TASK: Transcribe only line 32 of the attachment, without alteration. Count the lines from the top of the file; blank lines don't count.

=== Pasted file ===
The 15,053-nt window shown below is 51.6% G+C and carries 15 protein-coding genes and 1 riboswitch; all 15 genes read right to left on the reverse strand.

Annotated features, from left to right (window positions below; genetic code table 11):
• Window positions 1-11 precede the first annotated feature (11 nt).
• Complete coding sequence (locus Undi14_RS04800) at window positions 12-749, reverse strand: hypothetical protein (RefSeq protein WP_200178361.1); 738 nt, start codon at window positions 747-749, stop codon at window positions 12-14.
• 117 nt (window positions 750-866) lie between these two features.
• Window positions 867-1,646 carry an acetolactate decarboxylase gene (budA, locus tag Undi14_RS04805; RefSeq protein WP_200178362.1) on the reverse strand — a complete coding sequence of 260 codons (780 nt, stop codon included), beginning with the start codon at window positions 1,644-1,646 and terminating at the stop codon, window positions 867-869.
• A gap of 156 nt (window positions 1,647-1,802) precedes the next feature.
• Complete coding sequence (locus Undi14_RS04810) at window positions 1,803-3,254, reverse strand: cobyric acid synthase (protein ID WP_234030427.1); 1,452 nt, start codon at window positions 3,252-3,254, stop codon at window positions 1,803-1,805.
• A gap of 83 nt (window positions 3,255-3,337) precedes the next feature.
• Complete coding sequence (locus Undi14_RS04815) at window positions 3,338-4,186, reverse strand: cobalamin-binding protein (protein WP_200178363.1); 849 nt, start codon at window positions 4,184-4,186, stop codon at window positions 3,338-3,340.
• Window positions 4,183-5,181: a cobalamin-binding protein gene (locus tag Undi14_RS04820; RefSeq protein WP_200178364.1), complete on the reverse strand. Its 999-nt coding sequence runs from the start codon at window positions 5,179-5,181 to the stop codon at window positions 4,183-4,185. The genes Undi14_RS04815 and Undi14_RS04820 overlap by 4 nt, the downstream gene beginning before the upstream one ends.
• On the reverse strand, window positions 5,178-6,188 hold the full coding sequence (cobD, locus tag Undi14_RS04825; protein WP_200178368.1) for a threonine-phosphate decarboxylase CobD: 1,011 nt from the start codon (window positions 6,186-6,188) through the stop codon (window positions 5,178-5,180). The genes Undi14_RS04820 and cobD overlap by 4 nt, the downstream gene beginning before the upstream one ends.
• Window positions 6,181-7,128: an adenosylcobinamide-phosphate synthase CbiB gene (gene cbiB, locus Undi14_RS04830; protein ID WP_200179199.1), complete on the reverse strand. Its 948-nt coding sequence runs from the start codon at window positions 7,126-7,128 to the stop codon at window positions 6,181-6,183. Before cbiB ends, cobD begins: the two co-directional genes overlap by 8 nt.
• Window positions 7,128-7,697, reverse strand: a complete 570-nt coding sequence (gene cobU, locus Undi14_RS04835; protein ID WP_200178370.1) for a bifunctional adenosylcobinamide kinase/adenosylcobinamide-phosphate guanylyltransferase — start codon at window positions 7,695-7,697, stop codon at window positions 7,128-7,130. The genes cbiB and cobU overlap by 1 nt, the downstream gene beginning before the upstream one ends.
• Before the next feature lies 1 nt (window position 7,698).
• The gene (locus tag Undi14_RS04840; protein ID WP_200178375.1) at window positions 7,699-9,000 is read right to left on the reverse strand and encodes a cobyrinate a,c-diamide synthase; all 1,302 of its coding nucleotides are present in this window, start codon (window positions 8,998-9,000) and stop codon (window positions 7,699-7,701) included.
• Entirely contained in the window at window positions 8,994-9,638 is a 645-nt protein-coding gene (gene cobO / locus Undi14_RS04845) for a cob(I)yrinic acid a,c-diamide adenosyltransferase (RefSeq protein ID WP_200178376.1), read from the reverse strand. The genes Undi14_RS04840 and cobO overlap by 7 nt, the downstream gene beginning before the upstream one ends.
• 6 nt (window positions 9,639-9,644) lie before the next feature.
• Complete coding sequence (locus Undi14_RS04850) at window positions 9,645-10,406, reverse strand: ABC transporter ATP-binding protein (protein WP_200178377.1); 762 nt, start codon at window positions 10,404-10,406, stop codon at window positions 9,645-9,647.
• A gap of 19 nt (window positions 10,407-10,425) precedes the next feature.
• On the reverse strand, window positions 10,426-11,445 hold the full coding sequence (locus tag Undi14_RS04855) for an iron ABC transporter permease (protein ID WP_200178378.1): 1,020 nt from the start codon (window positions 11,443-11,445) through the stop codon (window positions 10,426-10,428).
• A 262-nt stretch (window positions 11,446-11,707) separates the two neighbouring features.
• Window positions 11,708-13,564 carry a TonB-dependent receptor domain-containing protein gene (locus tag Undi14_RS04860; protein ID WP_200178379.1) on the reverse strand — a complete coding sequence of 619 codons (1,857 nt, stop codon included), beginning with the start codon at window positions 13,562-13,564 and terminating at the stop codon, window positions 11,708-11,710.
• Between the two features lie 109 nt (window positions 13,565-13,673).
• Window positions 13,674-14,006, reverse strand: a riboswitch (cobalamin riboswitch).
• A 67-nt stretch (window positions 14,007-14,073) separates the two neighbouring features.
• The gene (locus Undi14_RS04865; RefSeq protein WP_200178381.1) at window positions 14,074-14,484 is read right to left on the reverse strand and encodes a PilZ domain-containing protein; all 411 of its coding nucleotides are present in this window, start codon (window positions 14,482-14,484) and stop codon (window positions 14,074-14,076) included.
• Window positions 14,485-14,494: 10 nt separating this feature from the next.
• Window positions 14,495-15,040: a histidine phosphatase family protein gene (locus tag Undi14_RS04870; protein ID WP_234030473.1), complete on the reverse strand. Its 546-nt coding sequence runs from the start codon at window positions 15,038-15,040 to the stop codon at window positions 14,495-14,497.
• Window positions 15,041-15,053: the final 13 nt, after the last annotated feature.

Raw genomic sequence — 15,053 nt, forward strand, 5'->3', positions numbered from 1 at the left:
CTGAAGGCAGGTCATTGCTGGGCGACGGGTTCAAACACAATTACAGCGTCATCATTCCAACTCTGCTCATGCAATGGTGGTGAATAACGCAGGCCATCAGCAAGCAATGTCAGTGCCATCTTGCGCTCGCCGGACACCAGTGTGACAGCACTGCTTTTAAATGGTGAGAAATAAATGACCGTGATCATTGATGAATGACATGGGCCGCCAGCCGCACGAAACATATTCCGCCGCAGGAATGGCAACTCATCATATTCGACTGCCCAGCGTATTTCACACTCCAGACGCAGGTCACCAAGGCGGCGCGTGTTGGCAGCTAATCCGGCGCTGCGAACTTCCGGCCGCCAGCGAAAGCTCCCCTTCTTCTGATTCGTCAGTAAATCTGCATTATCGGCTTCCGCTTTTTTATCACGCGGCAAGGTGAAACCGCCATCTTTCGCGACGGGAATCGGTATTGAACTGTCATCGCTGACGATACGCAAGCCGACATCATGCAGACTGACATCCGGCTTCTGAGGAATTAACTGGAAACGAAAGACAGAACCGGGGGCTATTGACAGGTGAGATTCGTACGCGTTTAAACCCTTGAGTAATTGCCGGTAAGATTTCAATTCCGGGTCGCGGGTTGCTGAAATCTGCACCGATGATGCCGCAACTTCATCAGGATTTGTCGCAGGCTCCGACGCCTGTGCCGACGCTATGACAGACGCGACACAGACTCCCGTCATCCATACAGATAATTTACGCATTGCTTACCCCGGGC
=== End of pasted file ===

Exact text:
CTGAAGGCAGGTCATTGCTGGGCGACGGGTTCAAACACAATTACAGCGTCATCATTCCAACTCTGCTCATGCAATGGTGGTGAATAACGCAGGCCATCAGCAAGCAATGTCAGTGCCATCTTGCGCTCGCCGGACACCAGTGTGACAGCACTGCTTTTAAATGGTGAGAAATAAATGACCGTGATCATTGATGAATGACATGGGCCGCCAGCCGCACGAAACATATTCCGCCGCAGGAATGGCAACTCATCATATTCGACTGCCCAGCGTATTTCACACTCCAGACGCAGGTCACCAAGGCGGCGCGTGTTGGCAGCTAATCCGGCGCTGCGAACTTCCGGCCGCCAGCGAAAGCTCCCCTTCTTCTGATTCGTCAGTAAATCTGCATTATCGGCTTCCGCTTTTTTATCACGCGGCAAGGTGAAACCGCCATCTTTCGCGACGGGAATCGGTATTGAACTGTCATCGCTGACGATACGCAAGCCGACATCATGCAGACTGACATCCGGCTTCTGAGGAATTAACTGGAAACGAAAGACAGAACCGGGGGCTATTGACAGGTGAGATTCGTACGCGTTTAAACCCTTGAGTAATTGCCGGTAAGATTTCAATTCCGGGTCGCGGGTTGCTGAAATCTGCACCGATGATGCCGCAACTTCATCAGGATTTGTCGCAGGCTCCGACGCCTGTGCCGACGCTATGACAGACGCGACACAGACTCCCGTCATCCATACAGATAATTTACGCATTGCTTACCCCGGGC